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Tebbutt: Roland Garros rendez-vous

May 21, 2019
written by: Tom Tebbutt
written by: Tom Tebbutt

“It’s all good” is a great way to describe tennis’ four Grand Slam tournaments these days.

The Australian Open is vibrant and fun at the start of the year – the French Open is splendid and sophisticated in the spring – Wimbledon’s lawn tennis is genteel tradition personified in the summer – and the US Open is a dose of end-of-season brashness in tune with the beat of New York City.

Tennis has it all over golf in that its four majors are played in four different countries (and two hemispheres) while golf has three in the USA and just one overseas – in the United Kingdom. As well, at least one of the tennis crown jewels is in a non-anglophone country.

As of 2019, golf has crammed its biggest events into a four-month span beginning in April and, now that the PGA Championship is in May, ending with the British Open in July. It seems foolish not to extend the main showcases of the sport over a longer period as is done in tennis. Golf aficionados, desperate for a ‘big one,’ will now have to endure a fallow eight months (August to March) of regular tour tournaments – with little to really pique the interest of hardcore or casual fans. It would be better served to have an event such as January’s Australian Open in tennis. Melbourne Park is a welcome reuniting of the elite players in the sport just when fans are again hungering for a serious tennis ‘fix.’

It’s bad enough that golf’s majors are so USA-centric, but to have them one after another in a four-month stretch from April to July is overkill. Anticipation is almost as big a deal as the actual event itself, and no golf majors between August and March is a missed opportunity to keep people tuned in and fire up interest in the sport.

The tennis world is now focused on Les Internationaux de France, Roland Garros or the French Open in more colloquial terms. Qualifying is underway, with the main event beginning on Sunday.

What makes Roland Garros special among the four majors is the red-clay surface and the city where the tournament is played. The terre battue is a brilliant colour and can be restored to a pristine state with a quick sweeping and watering. And as for the city itself, and its citizens, it has a magical cachet that’s unique and enduring.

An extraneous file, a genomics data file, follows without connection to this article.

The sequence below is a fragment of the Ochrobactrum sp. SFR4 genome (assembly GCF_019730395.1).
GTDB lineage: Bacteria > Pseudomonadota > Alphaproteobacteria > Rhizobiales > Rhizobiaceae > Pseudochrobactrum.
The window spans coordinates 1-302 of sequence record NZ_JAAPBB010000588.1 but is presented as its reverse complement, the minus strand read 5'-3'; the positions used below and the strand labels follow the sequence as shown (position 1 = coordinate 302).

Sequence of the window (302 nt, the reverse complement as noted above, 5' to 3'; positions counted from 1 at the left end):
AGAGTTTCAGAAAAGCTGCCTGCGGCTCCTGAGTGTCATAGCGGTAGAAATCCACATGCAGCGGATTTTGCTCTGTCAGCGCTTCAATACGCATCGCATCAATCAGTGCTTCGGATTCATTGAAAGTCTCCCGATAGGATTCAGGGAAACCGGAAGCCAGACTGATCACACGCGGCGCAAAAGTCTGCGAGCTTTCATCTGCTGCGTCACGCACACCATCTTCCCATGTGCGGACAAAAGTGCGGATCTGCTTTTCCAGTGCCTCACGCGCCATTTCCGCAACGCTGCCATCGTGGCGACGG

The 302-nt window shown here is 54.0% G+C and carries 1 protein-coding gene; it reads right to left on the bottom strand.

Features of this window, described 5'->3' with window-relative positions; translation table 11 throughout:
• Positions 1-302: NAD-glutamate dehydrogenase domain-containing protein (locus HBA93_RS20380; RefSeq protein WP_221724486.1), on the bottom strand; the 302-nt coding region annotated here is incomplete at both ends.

This year there are major changes at Roland Garros – all related to a retractable roof that will be in place in time for the 2020 tournament. Since the end of the 2018 event, 80 per cent of the main Court Philippe Chatrier stadium has been demolished and rebuilt in preparation for the installation of the roof.

The two sides in the picture above were completely knocked down and the only parts of the original structure that remain this year are the lower seats at both ends – to the left and right in the picture above.

In 1988, the Roland Garros Media Centre was relocated to an area under the upper deck on the far side in the picture here. This tennis writer has been fortunate enough to attend the last 31 tournaments in that Media Centre – state of the art at the time with televisions at each reporter’s desk. That cumulatively adds up to well over a year in that Media Centre as a workplace.

Here’s a picture of part of the workroom where American and Canadian reporters were located. This year the media are temporarily going to be in the Tenniseum or Musée de Roland Garros as work continues on the revamped Court Philippe Chatrier.

The 2019 edition of Roland Garros is the 40th with an official event poster. The posters, done by the crème de la crème of modern artists – now associated with the Galerie Lelong in Paris – has become an annual Roland Garros tradition. With the exception of four or five, all the posters have featured a tennis motif.